I think the bottom line is this: Whether you love or hate your roommate, having one at all will be a valuable (if at times painful and challenging) life experience. Learning to live with somebody who is basically a complete stranger inevitably teaches you so much about yourself. You learn your limits and the boundaries of your patience, sure, but also self-awareness and the ability to compromise (ideally). At the very least, you get a few interesting stories out of it.
I'm going to give it to you straight: Upperclassmen generally find freshmen annoying. In most cases, this is not a hostile opposition or an active form of continuous hazing, but rather an impatience for their general newness. My personal theory is that awkward, confused, and generally terrified freshmen often evoke upperclassmen's memories of their own awkward and confused freshman terror, and they're too busy to deal with feelings, so they channel those feelings into antifreshmen sentiments. Or they're just jerks. It's definitely one of the two.
The best way to deal with these prevailing attitudes about freshmen is to first of all accept that they exist. They are unfair and often uncomfortable, but it's just generally how the hierarchy of college goes. Once you've accepted your relatively low status, own it. I don't mean belittle yourself or treat yourself like you are lesser than anybody else due solely to your age and newness. That's bullshit.
What I mean by accepting your position is don't posture— don't pretend like you're anything other than what you are. Be humble. Ask for help. Don't act like you have all of the answers. It may seem like acting like you already fit in will help you adapt, but I've found the opposite is actually true: People in general, as well as upperclassmen specifically, are much more amenable to those who are upfront about their shortcomings or about needing help rather than those who overcompensate.
But at the end of the day, the top thing you should keep in mind when making this transition is to acknowledge that attending college is an incredible opportunity – from a perspective of individual privilege, of course, but also for you as a woman. To put my uber-feminist hat on for a second, it's important to recognize that applying and going to college may very well be the first time young women, in a society that regularly objectifies and demeans us, are asked to invest in ourselves, to make a choice that will benefit us and revolves around our own self-fulfillment.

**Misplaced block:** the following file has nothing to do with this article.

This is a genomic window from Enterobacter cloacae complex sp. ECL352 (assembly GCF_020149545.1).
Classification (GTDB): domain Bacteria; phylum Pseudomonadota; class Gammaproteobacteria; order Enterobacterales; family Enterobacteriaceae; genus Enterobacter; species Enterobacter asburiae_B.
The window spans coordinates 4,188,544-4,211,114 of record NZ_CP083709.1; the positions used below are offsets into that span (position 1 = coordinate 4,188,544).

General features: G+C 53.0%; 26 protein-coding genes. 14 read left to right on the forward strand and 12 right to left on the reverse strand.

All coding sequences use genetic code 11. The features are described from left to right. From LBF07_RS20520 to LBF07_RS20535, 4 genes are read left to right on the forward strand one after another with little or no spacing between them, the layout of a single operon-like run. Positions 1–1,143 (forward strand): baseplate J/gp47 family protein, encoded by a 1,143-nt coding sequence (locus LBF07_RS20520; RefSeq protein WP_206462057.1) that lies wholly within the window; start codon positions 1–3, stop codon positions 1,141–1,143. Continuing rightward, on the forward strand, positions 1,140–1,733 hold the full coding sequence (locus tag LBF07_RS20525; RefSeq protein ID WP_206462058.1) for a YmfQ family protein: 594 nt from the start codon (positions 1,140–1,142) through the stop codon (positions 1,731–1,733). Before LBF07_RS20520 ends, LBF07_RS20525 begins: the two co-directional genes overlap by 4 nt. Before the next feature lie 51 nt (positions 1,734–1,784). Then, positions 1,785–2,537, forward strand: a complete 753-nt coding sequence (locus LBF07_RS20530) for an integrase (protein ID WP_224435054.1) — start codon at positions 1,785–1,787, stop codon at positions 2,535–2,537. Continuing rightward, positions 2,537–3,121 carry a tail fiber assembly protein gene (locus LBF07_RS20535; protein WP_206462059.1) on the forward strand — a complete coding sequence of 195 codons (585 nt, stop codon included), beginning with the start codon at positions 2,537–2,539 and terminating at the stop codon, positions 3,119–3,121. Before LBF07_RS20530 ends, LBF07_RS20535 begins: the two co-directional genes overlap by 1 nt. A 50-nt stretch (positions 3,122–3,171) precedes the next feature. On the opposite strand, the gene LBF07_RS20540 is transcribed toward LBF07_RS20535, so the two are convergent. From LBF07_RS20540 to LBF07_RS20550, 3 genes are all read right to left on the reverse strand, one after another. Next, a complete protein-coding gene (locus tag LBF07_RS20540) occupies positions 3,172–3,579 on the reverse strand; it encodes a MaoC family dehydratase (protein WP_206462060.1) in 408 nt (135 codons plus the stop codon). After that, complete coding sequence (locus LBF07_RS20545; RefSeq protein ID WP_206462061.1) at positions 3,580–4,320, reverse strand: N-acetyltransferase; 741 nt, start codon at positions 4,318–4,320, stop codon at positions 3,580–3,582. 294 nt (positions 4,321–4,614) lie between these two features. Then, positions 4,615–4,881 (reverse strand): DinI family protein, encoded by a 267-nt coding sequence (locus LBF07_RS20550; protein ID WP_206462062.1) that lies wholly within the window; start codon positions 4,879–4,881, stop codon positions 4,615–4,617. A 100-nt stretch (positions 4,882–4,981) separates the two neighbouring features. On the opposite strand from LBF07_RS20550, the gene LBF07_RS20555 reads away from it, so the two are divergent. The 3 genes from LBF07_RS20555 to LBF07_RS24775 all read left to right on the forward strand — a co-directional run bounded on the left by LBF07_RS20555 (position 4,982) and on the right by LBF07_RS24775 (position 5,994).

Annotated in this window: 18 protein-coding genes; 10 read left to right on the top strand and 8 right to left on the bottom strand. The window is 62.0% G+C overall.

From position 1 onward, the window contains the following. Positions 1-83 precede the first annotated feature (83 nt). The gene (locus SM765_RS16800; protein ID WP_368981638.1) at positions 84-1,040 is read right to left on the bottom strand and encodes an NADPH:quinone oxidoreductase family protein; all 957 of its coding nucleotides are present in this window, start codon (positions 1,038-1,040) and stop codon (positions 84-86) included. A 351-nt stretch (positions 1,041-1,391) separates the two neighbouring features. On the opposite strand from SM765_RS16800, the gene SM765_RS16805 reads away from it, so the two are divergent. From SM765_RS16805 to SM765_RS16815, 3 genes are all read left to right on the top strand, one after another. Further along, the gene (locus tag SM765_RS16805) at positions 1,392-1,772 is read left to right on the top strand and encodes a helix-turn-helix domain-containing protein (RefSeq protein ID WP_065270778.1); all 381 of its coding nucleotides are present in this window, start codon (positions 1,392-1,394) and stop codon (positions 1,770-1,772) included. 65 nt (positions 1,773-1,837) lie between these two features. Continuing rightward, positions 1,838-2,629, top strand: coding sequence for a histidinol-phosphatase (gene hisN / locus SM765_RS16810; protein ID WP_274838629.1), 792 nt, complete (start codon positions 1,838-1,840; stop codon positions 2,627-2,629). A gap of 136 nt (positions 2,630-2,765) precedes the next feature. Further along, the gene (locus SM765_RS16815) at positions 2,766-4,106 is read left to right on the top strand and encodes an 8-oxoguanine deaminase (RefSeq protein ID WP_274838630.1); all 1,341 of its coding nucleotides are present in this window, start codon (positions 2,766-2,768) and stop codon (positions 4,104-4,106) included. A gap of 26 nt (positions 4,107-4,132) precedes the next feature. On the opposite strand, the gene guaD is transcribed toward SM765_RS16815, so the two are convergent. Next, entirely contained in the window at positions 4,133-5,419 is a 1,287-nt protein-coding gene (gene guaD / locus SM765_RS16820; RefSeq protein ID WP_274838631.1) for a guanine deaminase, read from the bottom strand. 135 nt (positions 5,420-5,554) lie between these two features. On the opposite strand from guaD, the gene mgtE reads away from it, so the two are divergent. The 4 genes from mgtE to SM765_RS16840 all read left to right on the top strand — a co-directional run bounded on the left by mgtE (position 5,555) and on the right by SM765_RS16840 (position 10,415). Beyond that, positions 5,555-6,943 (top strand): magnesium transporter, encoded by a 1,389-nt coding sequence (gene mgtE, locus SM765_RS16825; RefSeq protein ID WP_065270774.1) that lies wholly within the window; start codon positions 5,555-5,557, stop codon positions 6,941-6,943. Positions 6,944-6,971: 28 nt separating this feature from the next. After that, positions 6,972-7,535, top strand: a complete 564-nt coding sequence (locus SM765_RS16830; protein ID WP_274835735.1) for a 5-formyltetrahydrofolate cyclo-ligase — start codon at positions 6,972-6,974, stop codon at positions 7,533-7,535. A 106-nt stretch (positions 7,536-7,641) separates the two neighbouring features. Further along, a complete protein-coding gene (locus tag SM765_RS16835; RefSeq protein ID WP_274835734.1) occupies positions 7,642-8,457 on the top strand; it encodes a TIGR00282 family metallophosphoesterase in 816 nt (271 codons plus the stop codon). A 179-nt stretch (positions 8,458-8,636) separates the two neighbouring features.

Honestly, it can be hard to fully realize this personal opportunity when we're bred to please others. We're raised to feel that we must eat, dress, and generally exist in a way that leads others to perceive us as worthy based on bullshit gendered standards of beauty and propriety. We're taught that our good grades aren't so much an indication of our personal knowledge and passion but of how "competitive" we are to attend a certain school. But if we continue to attempt to be flawless ideals, if women approach the college experience with the pursuit of a "perfect" college experience in mind, how are we ever supposed to know what we truly want beyond ridiculous expectations that ignore the fact that we are ultimately not perfect mothers/wives/moguls-in training, but authentic, flawed humans?
A lot of freshmen enter college buying into the popular theory that college is the opportunity to invent a new persona for themselves, but I'd argue that it's far more beneficial to approach the college experience as the first real opportunity to get to know who you've always been—but have been encouraged to repress. I think it's by becoming acquainted with that true self, by establishing an identity complete with self-confidence, self-esteem, and assertiveness, that we will feel secure and know where we will best fit and how we can make the most out of our college experience.
Because you are a special snowflake, I can't tell you exactly what to do to find this true self. But our society does a good enough job of actively objectifying and sexualizing women and breeding us to believe that there is no deeper self to invest in beyond our bodies, which only exist to please and/or attract men (because, according to dominant narratives, LGBTQ individuals don't exist), without us giving in and helping them, so for the love of God, please experiment, force yourself out of your comfort zone – anything to attempt to destroy the hold that ideal may have over your self-conception. And what better venue to try to figure this out than one that's pretty forgiving and full of a bunch of diverse options and influencing forces, both academic and social?
This piece is an excerpt from College 101: A Girl's Guide to Freshman Year by Julie Zeilinger. republished with permission.
Julie Zeilinger is originally from Pepper Pike, Ohio and is a member of the Barnard College Class of 2015. Julie is the founder and editor of The FBomb, a feminist blog and community for teens and young adults who care about their rights and want to be heard. Julie has been named one of Newsweek's "150 Women Who Shake The World", one of the "Eight most influential bloggers under 21" by Women's Day Magazine, one of More Magazine's "New Feminists You Need To Know," and one of the London Times' "40 Bloggers Who Really Count." Her writing has been published on the Huffington Post, Forbes and CNN, amongst other publications. She is also the author of A Little F'd Up: Why Feminism Is Not A Dirty Word. Follow her on twitter: @juliezeilinger.
Illustration by Tara Jacoby.